“An estimate of total U.S. data center electricity use (servers, storage, network equipment, and infrastructure) from 2000-2020. In 2014, data centers in the U.S. consumed an estimated 70 billion kWh, representing about 1.8% of total U.S. electricity consumption. Current study results show data center electricity consumption increased by about 4% from 2010-2014, a large shift from the 24% percent increase estimated from 2005-2010 and the nearly 90% increase estimated from 2000- 2005. Energy use is expected to continue slightly increasing in the near future, increasing 4% from 2014-2020, the same rate as the past five years. Based on current trend estimates, U.S. data centers are projected to consume approximately 73 billion kWh in 2020.”
This means that with the growth of the number of IT devices that are used, it is also expected that electrical energy demands also increase, as both electrical energy consumption and thermal efficiency did not suffer significant improvements over the last years.
To mention that in a near future, electrical vehicles will become an affordable reality, contributing to the electrical energy demand. Also, technologies being developed in this area related to fast battery charging, consume a huge amount of energy in order to make the charge as fast as possible.
Digital coin mining
As a new trend, digital coin mining became very popular. Unfortunately, due to the complex calculations required to mine it, the electrical power required for these operations is extremely high. As direct by-product of this operation, a tremendous amount of heat is generated which on its turn, requires cooling using air conditioner or other similar devices that also consume electrical power, generating additional heat as a by-product.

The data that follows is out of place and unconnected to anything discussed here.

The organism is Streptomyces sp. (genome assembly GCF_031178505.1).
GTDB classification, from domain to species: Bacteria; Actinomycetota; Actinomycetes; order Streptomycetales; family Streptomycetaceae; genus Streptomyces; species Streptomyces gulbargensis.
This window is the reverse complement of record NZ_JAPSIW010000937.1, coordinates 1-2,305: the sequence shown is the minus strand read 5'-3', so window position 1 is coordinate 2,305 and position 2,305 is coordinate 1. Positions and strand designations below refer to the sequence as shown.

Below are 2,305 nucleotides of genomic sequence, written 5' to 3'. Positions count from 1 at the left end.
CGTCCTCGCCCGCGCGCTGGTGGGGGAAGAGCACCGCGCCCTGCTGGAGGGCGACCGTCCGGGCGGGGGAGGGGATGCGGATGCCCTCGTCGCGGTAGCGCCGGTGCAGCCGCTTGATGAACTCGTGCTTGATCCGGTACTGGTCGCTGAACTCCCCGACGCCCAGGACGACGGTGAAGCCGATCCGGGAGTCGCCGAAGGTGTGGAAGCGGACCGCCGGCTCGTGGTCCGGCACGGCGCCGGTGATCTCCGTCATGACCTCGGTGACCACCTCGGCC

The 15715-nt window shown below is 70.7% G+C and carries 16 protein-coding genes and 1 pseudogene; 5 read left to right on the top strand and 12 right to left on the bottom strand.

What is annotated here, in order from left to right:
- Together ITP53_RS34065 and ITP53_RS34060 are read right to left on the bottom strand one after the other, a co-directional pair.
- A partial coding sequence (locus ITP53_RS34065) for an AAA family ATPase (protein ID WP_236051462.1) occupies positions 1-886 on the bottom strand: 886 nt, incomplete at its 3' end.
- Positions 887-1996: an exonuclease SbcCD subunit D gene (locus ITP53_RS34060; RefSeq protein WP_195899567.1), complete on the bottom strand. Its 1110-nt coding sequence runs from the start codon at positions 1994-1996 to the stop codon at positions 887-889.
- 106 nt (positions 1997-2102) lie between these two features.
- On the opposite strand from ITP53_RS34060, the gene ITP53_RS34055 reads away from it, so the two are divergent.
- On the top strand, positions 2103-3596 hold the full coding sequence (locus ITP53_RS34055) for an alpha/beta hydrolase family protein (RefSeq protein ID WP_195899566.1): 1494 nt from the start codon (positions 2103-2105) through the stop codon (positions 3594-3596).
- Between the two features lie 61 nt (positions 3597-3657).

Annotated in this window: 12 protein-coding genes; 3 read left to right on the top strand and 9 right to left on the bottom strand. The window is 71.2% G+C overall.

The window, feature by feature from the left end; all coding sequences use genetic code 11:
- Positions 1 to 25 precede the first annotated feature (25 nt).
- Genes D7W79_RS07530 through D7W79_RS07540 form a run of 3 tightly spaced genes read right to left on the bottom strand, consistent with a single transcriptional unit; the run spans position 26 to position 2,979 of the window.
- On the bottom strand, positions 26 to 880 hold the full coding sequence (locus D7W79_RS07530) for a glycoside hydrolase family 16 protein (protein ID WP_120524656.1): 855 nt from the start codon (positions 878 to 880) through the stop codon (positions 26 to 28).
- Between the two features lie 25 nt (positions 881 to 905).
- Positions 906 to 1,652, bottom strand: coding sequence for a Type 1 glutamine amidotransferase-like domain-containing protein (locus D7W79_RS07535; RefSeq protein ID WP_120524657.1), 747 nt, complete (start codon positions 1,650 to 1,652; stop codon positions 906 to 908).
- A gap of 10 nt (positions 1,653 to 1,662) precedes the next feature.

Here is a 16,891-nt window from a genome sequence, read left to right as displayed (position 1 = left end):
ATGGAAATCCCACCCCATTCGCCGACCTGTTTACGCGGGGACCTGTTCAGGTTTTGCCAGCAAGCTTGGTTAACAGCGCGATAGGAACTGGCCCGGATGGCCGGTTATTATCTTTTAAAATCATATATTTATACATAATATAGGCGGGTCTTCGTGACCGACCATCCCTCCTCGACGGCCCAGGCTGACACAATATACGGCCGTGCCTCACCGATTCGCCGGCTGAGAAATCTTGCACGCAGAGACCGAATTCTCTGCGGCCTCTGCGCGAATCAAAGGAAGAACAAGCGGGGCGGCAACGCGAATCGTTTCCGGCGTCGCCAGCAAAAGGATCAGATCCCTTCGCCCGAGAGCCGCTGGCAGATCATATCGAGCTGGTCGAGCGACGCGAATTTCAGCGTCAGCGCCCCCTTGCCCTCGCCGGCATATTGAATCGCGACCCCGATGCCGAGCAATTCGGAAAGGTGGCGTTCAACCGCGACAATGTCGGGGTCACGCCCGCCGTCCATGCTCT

According to digiconomist.net, annual estimated electricity consumption for coin mining was around 66 TWh/year which represents around 0,3% of the world energy consumption making it a significant share when compared with the actual value that it holds for our daily needs. Because this is a digital good, traded in the same way as any other commodity, that value lives only from speculation and the value that someone else thinks it is worth. It does not hold any actual value nor brings any benefit for the human being, as it is not an accepted form of currency. This makes digital coin mining a complete waste of valuable resources.
Electronic devices production and its impact
Electronic devices are built using some of the most common resources available in our planet, such as sand and some of the rarest, like gold. In addition, extremely dangerous and harmful chemicals such as lead and mercury are used in the process.